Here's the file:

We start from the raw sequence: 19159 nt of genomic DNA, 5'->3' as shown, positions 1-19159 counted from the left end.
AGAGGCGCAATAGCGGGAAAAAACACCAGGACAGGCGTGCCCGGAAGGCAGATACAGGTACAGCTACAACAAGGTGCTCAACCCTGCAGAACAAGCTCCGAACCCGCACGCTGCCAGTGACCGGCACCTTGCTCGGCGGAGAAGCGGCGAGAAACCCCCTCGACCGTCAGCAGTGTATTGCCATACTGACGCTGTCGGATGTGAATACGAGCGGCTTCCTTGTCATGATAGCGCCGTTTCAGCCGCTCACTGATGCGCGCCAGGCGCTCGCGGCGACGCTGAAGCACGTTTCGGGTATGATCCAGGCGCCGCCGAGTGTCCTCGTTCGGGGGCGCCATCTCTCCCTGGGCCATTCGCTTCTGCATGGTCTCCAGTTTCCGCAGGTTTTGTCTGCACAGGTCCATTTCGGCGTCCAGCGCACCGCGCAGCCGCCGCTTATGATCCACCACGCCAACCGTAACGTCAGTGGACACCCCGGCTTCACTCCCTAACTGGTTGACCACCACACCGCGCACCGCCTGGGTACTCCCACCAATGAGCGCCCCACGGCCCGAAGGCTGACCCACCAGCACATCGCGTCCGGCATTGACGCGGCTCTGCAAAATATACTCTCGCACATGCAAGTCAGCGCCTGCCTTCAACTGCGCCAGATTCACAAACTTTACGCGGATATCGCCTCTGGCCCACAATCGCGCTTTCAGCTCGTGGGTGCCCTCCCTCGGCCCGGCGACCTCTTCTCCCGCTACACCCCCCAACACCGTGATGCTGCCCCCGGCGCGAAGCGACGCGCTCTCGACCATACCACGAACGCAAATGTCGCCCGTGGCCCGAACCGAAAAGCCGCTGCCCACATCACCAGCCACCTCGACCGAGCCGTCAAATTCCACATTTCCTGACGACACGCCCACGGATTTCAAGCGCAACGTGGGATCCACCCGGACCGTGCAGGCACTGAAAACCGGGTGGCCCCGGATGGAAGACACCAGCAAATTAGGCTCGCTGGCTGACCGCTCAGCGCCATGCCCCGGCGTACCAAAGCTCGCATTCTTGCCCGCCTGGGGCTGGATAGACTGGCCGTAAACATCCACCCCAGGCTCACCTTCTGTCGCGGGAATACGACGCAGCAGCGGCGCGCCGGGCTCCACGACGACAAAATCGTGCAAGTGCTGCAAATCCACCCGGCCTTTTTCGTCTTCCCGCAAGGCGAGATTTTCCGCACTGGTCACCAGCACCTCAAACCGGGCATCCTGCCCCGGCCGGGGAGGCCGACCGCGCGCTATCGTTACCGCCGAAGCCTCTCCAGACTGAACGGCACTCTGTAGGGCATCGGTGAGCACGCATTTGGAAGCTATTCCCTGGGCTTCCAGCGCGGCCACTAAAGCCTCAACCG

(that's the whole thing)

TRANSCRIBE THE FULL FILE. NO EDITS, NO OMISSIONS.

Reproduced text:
We start from the raw sequence: 19159 nt of genomic DNA, 5'->3' as shown, positions 1-19159 counted from the left end.
AGAGGCGCAATAGCGGGAAAAAACACCAGGACAGGCGTGCCCGGAAGGCAGATACAGGTACAGCTACAACAAGGTGCTCAACCCTGCAGAACAAGCTCCGAACCCGCACGCTGCCAGTGACCGGCACCTTGCTCGGCGGAGAAGCGGCGAGAAACCCCCTCGACCGTCAGCAGTGTATTGCCATACTGACGCTGTCGGATGTGAATACGAGCGGCTTCCTTGTCATGATAGCGCCGTTTCAGCCGCTCACTGATGCGCGCCAGGCGCTCGCGGCGACGCTGAAGCACGTTTCGGGTATGATCCAGGCGCCGCCGAGTGTCCTCGTTCGGGGGCGCCATCTCTCCCTGGGCCATTCGCTTCTGCATGGTCTCCAGTTTCCGCAGGTTTTGTCTGCACAGGTCCATTTCGGCGTCCAGCGCACCGCGCAGCCGCCGCTTATGATCCACCACGCCAACCGTAACGTCAGTGGACACCCCGGCTTCACTCCCTAACTGGTTGACCACCACACCGCGCACCGCCTGGGTACTCCCACCAATGAGCGCCCCACGGCCCGAAGGCTGACCCACCAGCACATCGCGTCCGGCATTGACGCGGCTCTGCAAAATATACTCTCGCACATGCAAGTCAGCGCCTGCCTTCAACTGCGCCAGATTCACAAACTTTACGCGGATATCGCCTCTGGCCCACAATCGCGCTTTCAGCTCGTGGGTGCCCTCCCTCGGCCCGGCGACCTCTTCTCCCGCTACACCCCCCAACACCGTGATGCTGCCCCCGGCGCGAAGCGACGCGCTCTCGACCATACCACGAACGCAAATGTCGCCCGTGGCCCGAACCGAAAAGCCGCTGCCCACATCACCAGCCACCTCGACCGAGCCGTCAAATTCCACATTTCCTGACGACACGCCCACGGATTTCAAGCGCAACGTGGGATCCACCCGGACCGTGCAGGCACTGAAAACCGGGTGGCCCCGGATGGAAGACACCAGCAAATTAGGCTCGCTGGCTGACCGCTCAGCGCCATGCCCCGGCGTACCAAAGCTCGCATTCTTGCCCGCCTGGGGCTGGATAGACTGGCCGTAAACATCCACCCCAGGCTCACCTTCTGTCGCGGGAATACGACGCAGCAGCGGCGCGCCGGGCTCCACGACGACAAAATCGTGCAAGTGCTGCAAATCCACCCGGCCTTTTTCGTCTTCCCGCAAGGCGAGATTTTCCGCACTGGTCACCAGCACCTCAAACCGGGCATCCTGCCCCGGCCGGGGAGGCCGACCGCGCGCTATCGTTACCGCCGAAGCCTCTCCAGACTGAACGGCACTCTGTAGGGCATCGGTGAGCACGCATTTGGAAGCTATTCCCTGGGCTTCCAGCGCGGCCACTAAAGCCTCAACCG